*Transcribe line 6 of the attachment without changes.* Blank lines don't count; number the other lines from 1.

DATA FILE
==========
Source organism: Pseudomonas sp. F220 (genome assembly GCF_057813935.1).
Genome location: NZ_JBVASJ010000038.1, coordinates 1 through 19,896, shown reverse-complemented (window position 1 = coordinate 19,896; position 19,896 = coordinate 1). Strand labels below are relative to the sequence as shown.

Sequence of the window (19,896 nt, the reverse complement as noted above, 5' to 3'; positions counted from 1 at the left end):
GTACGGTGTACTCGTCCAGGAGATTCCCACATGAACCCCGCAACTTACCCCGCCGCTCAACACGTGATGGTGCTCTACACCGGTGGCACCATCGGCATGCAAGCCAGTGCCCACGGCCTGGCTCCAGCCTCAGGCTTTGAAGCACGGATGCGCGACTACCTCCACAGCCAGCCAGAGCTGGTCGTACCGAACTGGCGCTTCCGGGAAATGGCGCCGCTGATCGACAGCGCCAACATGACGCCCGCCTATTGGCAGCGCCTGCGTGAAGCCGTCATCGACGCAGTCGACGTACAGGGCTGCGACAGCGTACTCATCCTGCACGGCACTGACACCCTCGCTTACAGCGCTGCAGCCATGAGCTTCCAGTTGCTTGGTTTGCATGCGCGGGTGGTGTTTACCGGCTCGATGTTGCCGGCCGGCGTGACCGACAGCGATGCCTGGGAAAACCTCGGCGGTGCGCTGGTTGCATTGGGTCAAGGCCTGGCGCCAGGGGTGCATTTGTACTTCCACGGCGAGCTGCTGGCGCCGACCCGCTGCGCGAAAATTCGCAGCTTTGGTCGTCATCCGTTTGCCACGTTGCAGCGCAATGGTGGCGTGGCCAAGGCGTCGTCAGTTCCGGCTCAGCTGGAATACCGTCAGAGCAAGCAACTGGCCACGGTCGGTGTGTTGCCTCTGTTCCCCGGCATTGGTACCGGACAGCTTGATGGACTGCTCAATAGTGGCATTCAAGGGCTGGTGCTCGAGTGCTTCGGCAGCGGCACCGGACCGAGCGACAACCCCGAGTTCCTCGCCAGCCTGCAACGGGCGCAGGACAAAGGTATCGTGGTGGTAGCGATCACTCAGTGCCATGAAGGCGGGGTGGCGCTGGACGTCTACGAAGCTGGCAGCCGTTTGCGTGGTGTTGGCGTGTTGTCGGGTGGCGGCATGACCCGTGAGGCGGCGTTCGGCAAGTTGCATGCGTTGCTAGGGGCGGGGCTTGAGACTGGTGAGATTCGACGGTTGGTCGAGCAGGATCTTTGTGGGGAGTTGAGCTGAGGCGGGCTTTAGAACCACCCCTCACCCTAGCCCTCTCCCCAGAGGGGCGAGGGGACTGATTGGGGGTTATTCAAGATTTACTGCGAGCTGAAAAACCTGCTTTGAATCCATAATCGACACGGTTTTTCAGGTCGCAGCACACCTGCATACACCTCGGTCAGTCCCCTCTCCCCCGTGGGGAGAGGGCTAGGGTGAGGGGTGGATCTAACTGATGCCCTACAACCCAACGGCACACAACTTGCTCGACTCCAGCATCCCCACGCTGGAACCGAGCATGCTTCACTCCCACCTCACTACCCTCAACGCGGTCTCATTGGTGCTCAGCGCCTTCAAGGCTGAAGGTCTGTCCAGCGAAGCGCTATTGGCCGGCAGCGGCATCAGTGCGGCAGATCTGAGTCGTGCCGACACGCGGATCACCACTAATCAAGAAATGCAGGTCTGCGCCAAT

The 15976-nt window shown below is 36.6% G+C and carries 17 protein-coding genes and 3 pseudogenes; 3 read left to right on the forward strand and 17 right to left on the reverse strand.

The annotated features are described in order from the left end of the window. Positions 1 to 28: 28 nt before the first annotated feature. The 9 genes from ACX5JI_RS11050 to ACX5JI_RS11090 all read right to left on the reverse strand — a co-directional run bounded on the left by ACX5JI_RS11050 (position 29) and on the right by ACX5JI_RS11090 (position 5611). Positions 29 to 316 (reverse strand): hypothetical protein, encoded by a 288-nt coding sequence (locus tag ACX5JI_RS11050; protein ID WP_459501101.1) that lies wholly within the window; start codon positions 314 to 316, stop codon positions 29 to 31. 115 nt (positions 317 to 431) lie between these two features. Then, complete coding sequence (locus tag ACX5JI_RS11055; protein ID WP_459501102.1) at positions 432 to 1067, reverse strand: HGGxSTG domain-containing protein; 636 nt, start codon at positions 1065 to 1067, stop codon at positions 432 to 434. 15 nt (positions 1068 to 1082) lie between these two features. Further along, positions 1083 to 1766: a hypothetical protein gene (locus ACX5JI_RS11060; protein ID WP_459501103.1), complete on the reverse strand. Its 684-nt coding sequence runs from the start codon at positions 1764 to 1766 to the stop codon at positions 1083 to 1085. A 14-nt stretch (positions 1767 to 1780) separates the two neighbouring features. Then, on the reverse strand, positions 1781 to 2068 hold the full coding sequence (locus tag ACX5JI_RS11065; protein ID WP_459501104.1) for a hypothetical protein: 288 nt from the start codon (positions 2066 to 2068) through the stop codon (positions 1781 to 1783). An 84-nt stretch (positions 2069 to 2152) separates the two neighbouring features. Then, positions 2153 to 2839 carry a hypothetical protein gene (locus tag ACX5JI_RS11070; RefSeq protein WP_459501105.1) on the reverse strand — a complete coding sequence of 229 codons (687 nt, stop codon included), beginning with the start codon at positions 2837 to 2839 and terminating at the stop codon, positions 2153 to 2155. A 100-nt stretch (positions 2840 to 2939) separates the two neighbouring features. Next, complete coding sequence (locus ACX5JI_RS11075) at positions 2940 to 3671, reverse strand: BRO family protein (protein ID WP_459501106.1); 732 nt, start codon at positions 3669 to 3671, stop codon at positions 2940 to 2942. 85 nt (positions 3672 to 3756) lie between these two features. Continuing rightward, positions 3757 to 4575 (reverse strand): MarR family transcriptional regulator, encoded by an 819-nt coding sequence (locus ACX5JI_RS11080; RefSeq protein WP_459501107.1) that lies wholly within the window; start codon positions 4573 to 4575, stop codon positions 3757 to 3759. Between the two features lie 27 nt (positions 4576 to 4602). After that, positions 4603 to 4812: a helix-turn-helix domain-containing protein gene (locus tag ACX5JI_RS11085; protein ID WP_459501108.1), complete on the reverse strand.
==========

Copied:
The annotated features are described in order from the left end of the window. Positions 1 to 28: 28 nt before the first annotated feature. The 9 genes from ACX5JI_RS11050 to ACX5JI_RS11090 all read right to left on the reverse strand — a co-directional run bounded on the left by ACX5JI_RS11050 (position 29) and on the right by ACX5JI_RS11090 (position 5611). Positions 29 to 316 (reverse strand): hypothetical protein, encoded by a 288-nt coding sequence (locus tag ACX5JI_RS11050; protein ID WP_459501101.1) that lies wholly within the window; start codon positions 314 to 316, stop codon positions 29 to 31. 115 nt (positions 317 to 431) lie between these two features. Then, complete coding sequence (locus tag ACX5JI_RS11055; protein ID WP_459501102.1) at positions 432 to 1067, reverse strand: HGGxSTG domain-containing protein; 636 nt, start codon at positions 1065 to 1067, stop codon at positions 432 to 434. 15 nt (positions 1068 to 1082) lie between these two features. Further along, positions 1083 to 1766: a hypothetical protein gene (locus ACX5JI_RS11060; protein ID WP_459501103.1), complete on the reverse strand. Its 684-nt coding sequence runs from the start codon at positions 1764 to 1766 to the stop codon at positions 1083 to 1085. A 14-nt stretch (positions 1767 to 1780) separates the two neighbouring features. Then, on the reverse strand, positions 1781 to 2068 hold the full coding sequence (locus tag ACX5JI_RS11065; protein ID WP_459501104.1) for a hypothetical protein: 288 nt from the start codon (positions 2066 to 2068) through the stop codon (positions 1781 to 1783). An 84-nt stretch (positions 2069 to 2152) separates the two neighbouring features. Then, positions 2153 to 2839 carry a hypothetical protein gene (locus tag ACX5JI_RS11070; RefSeq protein WP_459501105.1) on the reverse strand — a complete coding sequence of 229 codons (687 nt, stop codon included), beginning with the start codon at positions 2837 to 2839 and terminating at the stop codon, positions 2153 to 2155. A 100-nt stretch (positions 2840 to 2939) separates the two neighbouring features. Next, complete coding sequence (locus ACX5JI_RS11075) at positions 2940 to 3671, reverse strand: BRO family protein (protein ID WP_459501106.1); 732 nt, start codon at positions 3669 to 3671, stop codon at positions 2940 to 2942. 85 nt (positions 3672 to 3756) lie between these two features. Continuing rightward, positions 3757 to 4575 (reverse strand): MarR family transcriptional regulator, encoded by an 819-nt coding sequence (locus ACX5JI_RS11080; RefSeq protein WP_459501107.1) that lies wholly within the window; start codon positions 4573 to 4575, stop codon positions 3757 to 3759. Between the two features lie 27 nt (positions 4576 to 4602). After that, positions 4603 to 4812: a helix-turn-helix domain-containing protein gene (locus tag ACX5JI_RS11085; protein ID WP_459501108.1), complete on the reverse strand.